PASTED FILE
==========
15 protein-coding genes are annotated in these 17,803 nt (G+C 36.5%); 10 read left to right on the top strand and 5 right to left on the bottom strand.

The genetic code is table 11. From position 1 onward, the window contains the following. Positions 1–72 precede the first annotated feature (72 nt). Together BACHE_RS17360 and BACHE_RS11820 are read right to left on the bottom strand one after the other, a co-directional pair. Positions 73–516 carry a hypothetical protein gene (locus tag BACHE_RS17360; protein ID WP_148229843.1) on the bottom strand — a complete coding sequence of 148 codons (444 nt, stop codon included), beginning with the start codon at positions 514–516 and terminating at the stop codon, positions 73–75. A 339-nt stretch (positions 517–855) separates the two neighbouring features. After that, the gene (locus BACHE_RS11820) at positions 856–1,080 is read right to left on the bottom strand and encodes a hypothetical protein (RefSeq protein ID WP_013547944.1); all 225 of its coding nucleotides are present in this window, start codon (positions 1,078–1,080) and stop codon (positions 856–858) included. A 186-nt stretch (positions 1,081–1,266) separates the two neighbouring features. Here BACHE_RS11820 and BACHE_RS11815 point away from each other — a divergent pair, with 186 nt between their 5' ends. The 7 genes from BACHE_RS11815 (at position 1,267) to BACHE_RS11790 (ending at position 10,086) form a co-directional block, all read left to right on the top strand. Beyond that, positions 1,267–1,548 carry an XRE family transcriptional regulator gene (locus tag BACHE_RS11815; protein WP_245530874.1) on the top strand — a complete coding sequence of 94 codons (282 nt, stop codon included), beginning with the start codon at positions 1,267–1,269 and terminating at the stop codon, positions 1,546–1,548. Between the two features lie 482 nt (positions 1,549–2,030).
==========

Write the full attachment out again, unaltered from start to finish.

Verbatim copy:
15 protein-coding genes are annotated in these 17,803 nt (G+C 36.5%); 10 read left to right on the top strand and 5 right to left on the bottom strand.

The genetic code is table 11. From position 1 onward, the window contains the following. Positions 1–72 precede the first annotated feature (72 nt). Together BACHE_RS17360 and BACHE_RS11820 are read right to left on the bottom strand one after the other, a co-directional pair. Positions 73–516 carry a hypothetical protein gene (locus tag BACHE_RS17360; protein ID WP_148229843.1) on the bottom strand — a complete coding sequence of 148 codons (444 nt, stop codon included), beginning with the start codon at positions 514–516 and terminating at the stop codon, positions 73–75. A 339-nt stretch (positions 517–855) separates the two neighbouring features. After that, the gene (locus BACHE_RS11820) at positions 856–1,080 is read right to left on the bottom strand and encodes a hypothetical protein (RefSeq protein ID WP_013547944.1); all 225 of its coding nucleotides are present in this window, start codon (positions 1,078–1,080) and stop codon (positions 856–858) included. A 186-nt stretch (positions 1,081–1,266) separates the two neighbouring features. Here BACHE_RS11820 and BACHE_RS11815 point away from each other — a divergent pair, with 186 nt between their 5' ends. The 7 genes from BACHE_RS11815 (at position 1,267) to BACHE_RS11790 (ending at position 10,086) form a co-directional block, all read left to right on the top strand. Beyond that, positions 1,267–1,548 carry an XRE family transcriptional regulator gene (locus tag BACHE_RS11815; protein WP_245530874.1) on the top strand — a complete coding sequence of 94 codons (282 nt, stop codon included), beginning with the start codon at positions 1,267–1,269 and terminating at the stop codon, positions 1,546–1,548. Between the two features lie 482 nt (positions 1,549–2,030).